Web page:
2012-03-01

    Chikungunya virus (CHIKV) is a mosquito-transmitted alphavirus that has been responsible for an epidemic outbreak of unprecedented magnitude in recent years. Since then, significant efforts have been made to better understand the biology of this virus, but we still have poor knowledge of CHIKV interactions with host cell components at the molecular level. Here we describe the extensive use of high-throughput yeast two-hybrid (HT-Y2H) assays to characterize interactions between CHIKV and human proteins. A total of 22 high-confidence interactions, which essentially involved the viral nonstructural protein nsP2, were identified and further validated in protein complementation assay (PCA). These results were integrated to a larger network obtained by extensive mining of the literature for reports on alphavirus-host interactions. To investigate the role of cellular proteins interacting with nsP2, gene silencing experiments were performed in cells infected by a recombinant CHIKV expressing Renilla luciferase as a reporter. Collected data showed that heterogeneous nuclear ribonucleoprotein K (hnRNP-K) and ubiquilin 4 (UBQLN4) participate in CHIKV replication in vitro. In addition, we showed that CHIKV nsP2 induces a cellular shutoff, as previously reported for other Old World alphaviruses, and determined that among binding partners identified by yeast two-hybrid methods, the tetratricopeptide repeat protein 7B (TTC7B) plays a significant role in this activity. Altogether, this report provides the first interaction map between CHIKV and human proteins and describes new host cell proteins involved in the replication cycle of this virus.

  4. Correlation of phylogenetic clade diversification and in vitro infectivity differences among Cosmopolitan genotype strains of Chikungunya virus.

    PubMed

    Abraham, Rachy; Manakkadan, Anoop; Mudaliar, Prashant; Joseph, Iype; Sivakumar, Krishnankutty Chandrika; Nair, Radhakrishnan Reghunathan; Sreekumar, Easwaran

    2016-01-01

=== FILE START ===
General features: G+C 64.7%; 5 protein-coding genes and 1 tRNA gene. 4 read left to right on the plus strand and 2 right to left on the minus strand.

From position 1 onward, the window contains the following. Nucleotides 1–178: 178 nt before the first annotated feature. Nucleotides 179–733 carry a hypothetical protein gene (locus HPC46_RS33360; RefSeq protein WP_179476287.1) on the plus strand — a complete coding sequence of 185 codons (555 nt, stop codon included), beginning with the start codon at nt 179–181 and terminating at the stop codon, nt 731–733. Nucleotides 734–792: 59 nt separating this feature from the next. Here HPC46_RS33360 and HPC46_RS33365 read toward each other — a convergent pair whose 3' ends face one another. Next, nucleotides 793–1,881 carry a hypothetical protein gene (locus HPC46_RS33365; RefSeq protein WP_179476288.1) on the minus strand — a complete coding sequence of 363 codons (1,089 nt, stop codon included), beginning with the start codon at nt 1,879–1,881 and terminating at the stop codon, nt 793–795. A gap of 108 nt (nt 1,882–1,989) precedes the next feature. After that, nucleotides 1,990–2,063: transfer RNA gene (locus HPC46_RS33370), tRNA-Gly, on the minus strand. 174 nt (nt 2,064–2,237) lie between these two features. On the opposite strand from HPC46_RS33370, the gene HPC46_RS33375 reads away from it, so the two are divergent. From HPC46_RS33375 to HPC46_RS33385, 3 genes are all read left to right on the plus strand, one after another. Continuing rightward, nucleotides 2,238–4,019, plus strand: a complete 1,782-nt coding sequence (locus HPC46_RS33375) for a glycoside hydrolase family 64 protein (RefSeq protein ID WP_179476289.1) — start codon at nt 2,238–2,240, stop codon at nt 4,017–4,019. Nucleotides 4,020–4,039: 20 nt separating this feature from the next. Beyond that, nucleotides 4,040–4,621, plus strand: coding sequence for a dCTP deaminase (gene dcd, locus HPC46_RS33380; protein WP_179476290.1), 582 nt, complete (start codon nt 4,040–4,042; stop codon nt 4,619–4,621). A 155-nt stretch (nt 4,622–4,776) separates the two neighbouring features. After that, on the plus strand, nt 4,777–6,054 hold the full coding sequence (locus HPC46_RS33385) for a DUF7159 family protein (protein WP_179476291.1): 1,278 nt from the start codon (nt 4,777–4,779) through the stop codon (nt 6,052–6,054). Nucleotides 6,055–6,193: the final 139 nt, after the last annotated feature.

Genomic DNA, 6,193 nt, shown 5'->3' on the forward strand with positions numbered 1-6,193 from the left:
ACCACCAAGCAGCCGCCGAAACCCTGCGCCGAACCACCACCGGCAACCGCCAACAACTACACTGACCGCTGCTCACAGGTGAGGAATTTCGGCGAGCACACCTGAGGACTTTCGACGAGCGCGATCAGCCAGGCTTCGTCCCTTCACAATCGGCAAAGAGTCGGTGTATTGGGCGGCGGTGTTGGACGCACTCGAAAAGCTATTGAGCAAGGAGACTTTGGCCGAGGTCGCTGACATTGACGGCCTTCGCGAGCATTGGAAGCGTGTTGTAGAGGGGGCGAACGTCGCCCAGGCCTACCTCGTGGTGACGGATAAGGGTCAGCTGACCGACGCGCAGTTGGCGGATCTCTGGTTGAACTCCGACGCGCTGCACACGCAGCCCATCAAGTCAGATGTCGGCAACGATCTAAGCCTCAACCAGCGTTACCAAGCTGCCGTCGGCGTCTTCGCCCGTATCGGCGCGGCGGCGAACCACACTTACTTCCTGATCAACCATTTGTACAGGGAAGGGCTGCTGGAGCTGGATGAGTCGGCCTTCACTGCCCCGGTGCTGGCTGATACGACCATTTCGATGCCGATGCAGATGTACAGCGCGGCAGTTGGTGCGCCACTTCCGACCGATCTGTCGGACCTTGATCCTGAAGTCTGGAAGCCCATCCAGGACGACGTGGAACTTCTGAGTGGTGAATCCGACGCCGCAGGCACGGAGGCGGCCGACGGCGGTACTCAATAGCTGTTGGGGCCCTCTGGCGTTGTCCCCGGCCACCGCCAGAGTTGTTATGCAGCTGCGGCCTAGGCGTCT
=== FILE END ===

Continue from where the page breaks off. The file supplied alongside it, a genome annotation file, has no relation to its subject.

Cosmopolitan genotypes of Chikungunya virus caused the large-scale febrile disease outbreaks in the last decade in Asian and African continents. Molecular analyses of these strains had revealed significant genetic diversification and occurrence of novel mosquito-adaptive mutations. In the present study we looked into whether the genetic diversification has implications in the infectivity phenotype. A detailed sequence and phylogenetic analyses of these virus strains of Indian Ocean lineage from Kerala, South India from the years 2008 to 2013 identified three distinct genetic clades (I, II and III), which had presence of clade-specific amino acid changes. The E2 envelope protein of the strains from the years 2012 to 2013 had a K252Q or a novel K252H change. This site is reported to affect mosquito cell infectivity. Most of these strains also had the E2 G82R mutation, a mutation previously identified to increase mammalian cell infectivity, and a novel mutation E2 N72S. Positive selection was identified in four sites in the envelope proteins (E1 K211E, A226V and V291I; E2 K252Q/H). In infectivity analysis, we found that strains from clade III had enhanced cytopathogenicity in HEK293 and Vero cells than by strains representing other two clades. These two strains formed smaller sized plaques and had distinctly higher viral protein expression, infectious virus production and apoptosis induction in HEK293 cells. They had novel mutations R171Q in the nsP1; I539S in nsP2; N409T in nsP3; and N72S in E2. Our study identifies a correlation between phylogenetic clade diversification and differences in mammalian cell infectivity phenotype among Cosmopolitan genotype CHIKV strains.

  5. Neurovirulence comparison of chikungunya virus isolates of the Asian and East/Central/South African genotypes from Malaysia.

    PubMed

    Chiam, Chun Wei; Chan, Yoke Fun; Ong, Kien Chai; Wong, Kum Thong; Sam, I-Ching

    2015-11-01